Death Descends On Saturn Villa

Death Descends On Saturn Villa Gower Street London March Middleton is the niece of London s greatest and most curmudgeonly private detective Sidney Grice March has just discovered a wealthy long lost relative she never knew

  • Title: Death Descends On Saturn Villa
  • Author: M.R.C. Kasasian
  • ISBN: null
  • Page: 123
  • Format: Kindle Edition
  • Gower Street, London 1883.March Middleton is the niece of London s greatest and most curmudgeonly private detective, Sidney Grice March has just discovered a wealthy long lost relative she never knew she had When this newest family member meets with a horrible death, March is in the frame for murder and only Sidney Grice can prove her innocence.Grice agrees to investiGower Street, London 1883.March Middleton is the niece of London s greatest and most curmudgeonly private detective, Sidney Grice March has just discovered a wealthy long lost relative she never knew she had When this newest family member meets with a horrible death, March is in the frame for murder and only Sidney Grice can prove her innocence.Grice agrees to investigate for his usual fee but warns that he is not entirely convinced of her innocence If he were in her position, he might have been tempted But the he uncovers, the all the clues point to Grice himself .

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      Posted by:M.R.C. Kasasian
      Published :2019-02-05T03:49:48+00:00

    About “M.R.C. Kasasian

    • M.R.C. Kasasian

      Martin Kasasian was raised in Lancashire He has had careers as varied as factory hand, wine waiter, veterinary assistant, fairground worker and dentist He lives with his wife in Suffolk in the summer and in a village in Malta in the winter.

    227 thoughts on “Death Descends On Saturn Villa

    • All right, M.R.C. Kasasian, you really can't stop writing this series. I implore you on this matter. Each book in this series just gets better and better, and when you think it can't get better, it does. This addition to the series had me guessing what was going on for the entire length of the novel. That alone gives it 5 glorious starts in my rating scale. It is a rarity for me to repeatedly be thinking as I read "Where is he going with this?" or "What is going on? Why did that But how did that [...]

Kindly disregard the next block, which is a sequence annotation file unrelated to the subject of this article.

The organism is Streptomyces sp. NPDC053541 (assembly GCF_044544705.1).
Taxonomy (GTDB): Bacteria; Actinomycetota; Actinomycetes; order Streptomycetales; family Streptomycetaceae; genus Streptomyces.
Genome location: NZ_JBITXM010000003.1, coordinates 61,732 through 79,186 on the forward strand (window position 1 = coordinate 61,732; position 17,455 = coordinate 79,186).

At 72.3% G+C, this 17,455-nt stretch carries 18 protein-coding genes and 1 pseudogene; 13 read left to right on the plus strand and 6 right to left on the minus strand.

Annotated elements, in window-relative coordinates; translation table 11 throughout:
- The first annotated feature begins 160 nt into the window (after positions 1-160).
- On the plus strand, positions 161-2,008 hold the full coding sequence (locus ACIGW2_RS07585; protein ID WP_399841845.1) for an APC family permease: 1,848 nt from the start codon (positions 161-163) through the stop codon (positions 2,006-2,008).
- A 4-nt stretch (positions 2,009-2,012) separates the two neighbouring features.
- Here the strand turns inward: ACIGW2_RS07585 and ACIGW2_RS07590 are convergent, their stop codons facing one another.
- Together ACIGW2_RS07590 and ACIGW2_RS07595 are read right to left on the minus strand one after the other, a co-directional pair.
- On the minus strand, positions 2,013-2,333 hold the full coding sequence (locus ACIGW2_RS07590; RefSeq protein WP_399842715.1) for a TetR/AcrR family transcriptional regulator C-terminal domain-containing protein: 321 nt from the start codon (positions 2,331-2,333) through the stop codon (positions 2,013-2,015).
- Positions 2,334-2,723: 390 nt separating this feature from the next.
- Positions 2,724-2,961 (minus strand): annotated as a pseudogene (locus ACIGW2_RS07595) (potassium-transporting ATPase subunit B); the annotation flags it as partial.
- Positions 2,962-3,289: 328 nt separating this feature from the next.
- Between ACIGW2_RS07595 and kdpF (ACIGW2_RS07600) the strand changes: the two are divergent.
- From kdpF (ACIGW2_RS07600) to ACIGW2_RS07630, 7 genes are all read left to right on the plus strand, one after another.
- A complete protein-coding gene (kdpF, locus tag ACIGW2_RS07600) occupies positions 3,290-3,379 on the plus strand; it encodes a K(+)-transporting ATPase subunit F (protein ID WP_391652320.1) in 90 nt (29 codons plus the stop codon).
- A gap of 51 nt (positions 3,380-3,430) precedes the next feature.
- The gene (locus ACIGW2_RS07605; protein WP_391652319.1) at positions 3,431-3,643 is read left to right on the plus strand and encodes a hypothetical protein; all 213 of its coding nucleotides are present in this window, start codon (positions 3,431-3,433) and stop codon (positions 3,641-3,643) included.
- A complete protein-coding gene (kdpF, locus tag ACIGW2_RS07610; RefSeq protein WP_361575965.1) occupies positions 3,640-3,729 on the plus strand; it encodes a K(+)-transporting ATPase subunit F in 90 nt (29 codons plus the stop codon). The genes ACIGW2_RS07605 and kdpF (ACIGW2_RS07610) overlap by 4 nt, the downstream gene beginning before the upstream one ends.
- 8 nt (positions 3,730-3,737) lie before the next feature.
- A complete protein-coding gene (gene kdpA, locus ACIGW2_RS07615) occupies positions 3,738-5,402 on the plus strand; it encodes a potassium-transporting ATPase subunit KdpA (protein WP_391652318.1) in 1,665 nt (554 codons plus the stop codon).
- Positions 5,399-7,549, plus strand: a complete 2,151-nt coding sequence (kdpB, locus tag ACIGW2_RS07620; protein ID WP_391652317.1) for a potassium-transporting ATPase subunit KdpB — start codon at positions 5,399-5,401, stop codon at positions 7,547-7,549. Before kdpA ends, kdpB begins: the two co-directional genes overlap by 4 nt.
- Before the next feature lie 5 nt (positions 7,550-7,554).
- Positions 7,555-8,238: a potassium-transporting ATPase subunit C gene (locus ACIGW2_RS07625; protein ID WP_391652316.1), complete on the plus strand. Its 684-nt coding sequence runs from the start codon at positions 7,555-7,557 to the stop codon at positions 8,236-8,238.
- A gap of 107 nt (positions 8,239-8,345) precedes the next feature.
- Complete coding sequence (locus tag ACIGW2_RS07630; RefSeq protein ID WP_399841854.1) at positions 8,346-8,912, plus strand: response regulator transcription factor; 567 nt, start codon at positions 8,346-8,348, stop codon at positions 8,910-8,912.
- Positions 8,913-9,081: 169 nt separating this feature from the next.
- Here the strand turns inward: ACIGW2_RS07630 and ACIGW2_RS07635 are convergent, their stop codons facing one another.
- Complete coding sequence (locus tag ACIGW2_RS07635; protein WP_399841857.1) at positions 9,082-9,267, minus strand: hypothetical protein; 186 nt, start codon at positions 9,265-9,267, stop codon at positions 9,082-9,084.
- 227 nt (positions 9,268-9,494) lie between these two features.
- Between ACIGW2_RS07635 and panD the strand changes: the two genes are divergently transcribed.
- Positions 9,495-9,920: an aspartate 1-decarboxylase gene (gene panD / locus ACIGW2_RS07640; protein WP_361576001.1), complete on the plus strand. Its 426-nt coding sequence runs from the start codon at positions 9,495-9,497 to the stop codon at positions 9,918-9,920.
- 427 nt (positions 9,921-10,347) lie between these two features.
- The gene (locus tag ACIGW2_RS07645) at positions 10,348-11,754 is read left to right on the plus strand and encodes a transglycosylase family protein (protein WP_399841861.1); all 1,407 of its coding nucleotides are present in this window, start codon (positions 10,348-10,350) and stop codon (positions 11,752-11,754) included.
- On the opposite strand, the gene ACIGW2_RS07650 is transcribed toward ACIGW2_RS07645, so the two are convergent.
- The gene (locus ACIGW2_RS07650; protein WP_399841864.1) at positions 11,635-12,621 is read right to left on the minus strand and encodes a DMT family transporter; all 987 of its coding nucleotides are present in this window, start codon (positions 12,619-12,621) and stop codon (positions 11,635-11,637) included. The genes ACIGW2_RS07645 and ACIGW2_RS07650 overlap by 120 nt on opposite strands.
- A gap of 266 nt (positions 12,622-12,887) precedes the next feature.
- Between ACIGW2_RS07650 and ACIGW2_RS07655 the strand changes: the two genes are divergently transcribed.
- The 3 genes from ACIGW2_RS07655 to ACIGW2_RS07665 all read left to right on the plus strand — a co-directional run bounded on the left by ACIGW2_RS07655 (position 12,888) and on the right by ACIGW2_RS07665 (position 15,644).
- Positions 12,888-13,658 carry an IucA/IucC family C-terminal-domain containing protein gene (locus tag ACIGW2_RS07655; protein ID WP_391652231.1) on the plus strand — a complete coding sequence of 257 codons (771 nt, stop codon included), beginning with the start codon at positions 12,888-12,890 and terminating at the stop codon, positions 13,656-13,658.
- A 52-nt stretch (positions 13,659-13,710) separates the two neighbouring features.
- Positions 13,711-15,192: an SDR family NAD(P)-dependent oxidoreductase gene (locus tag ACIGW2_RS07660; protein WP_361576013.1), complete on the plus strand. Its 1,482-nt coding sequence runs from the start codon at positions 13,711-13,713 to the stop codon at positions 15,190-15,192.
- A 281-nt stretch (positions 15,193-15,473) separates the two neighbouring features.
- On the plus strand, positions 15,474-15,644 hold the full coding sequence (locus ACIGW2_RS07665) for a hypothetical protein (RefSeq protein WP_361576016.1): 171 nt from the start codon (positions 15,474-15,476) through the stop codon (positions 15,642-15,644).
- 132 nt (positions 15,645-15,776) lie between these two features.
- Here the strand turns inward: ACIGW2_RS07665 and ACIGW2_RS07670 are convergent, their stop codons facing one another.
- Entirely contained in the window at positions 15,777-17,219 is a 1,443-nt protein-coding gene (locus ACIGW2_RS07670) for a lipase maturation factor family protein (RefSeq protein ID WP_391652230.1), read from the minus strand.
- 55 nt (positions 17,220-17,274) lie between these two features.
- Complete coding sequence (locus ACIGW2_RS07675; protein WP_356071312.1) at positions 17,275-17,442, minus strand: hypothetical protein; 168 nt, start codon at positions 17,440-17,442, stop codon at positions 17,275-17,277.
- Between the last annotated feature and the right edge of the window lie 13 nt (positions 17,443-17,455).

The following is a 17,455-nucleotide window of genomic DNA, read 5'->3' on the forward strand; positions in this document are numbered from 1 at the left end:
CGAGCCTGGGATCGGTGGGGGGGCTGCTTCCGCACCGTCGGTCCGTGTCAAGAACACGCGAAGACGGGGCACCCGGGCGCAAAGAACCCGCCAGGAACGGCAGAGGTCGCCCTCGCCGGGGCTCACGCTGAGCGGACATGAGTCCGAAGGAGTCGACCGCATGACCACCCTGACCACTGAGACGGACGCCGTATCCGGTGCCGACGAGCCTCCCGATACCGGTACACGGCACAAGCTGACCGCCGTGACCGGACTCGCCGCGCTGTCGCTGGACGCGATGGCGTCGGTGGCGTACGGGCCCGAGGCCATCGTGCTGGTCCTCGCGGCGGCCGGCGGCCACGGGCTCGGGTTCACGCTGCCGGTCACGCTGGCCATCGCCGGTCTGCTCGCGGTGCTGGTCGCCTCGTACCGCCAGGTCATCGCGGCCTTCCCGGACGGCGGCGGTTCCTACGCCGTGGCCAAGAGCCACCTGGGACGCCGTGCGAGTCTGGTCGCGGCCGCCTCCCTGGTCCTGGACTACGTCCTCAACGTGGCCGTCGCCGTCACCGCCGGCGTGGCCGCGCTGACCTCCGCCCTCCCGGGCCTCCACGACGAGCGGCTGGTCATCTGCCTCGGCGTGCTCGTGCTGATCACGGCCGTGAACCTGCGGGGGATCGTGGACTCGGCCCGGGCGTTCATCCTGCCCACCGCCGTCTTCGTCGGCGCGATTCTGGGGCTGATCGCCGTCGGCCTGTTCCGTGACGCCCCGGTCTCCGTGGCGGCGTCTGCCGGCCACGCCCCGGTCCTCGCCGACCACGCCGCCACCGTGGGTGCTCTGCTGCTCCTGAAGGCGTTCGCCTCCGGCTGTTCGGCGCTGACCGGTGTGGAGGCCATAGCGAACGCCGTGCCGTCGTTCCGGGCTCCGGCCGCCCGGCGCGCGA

• Personal detective Sidney Grice and his side kick/female ward Marge Middleton are back in book three of the series. As with the other two books, this one can be read as a standalone. In keeping with the author’s first two novels in this series the murder scenes are graphic. I was unhappy to see a spoiler by the author right at the beginning of the novel. I can't say more about it but the author had a purpose in this tactic. This book started from the point of view of Marge Middleton and then s [...]

    • "You are hiding something from me," I say and Sidney Grice shakes his head. "No," he tells me quietly. "I am hiding a great many things."I have a bit of a love-hate relationship with this series. On the one hand, it's mysteries set in Victorian times, and I love March and Pound. On the other hand, there's Sidney bloody Grice, who is singularly the most unlikeable "good guy" character I have had the misfortune to read about.That being said, this was definitely the best yet of the series. Although [...]

    • I found this third novel of the series to be quite difficult to keep up with; too much drifting between the past and present; ramblings due to drugs and/or poison.March Middleton was totally disappointing; too naïve, too kind which allowed her to be manipulated, used and abused. Where she was becoming a stronger, independent woman in the first two novels; now she was the typical simpering female. That is until the very ending where she finally got some gumption and thwarted her would be killer. [...]

    • This time, no amount of time has passed from the previous book. I was ambivalent as to the mystery here though; I felt as if March was more held back and too eager to please than she had been before, which in turn lead her too willingly down the path of the story, with mysterious deaths and non-deaths littered along the way. Half way through, the mystery had become too dense, and March so very timid, that I was growing tired of the read but with the extremely satisfactory and surprisingly emotio [...]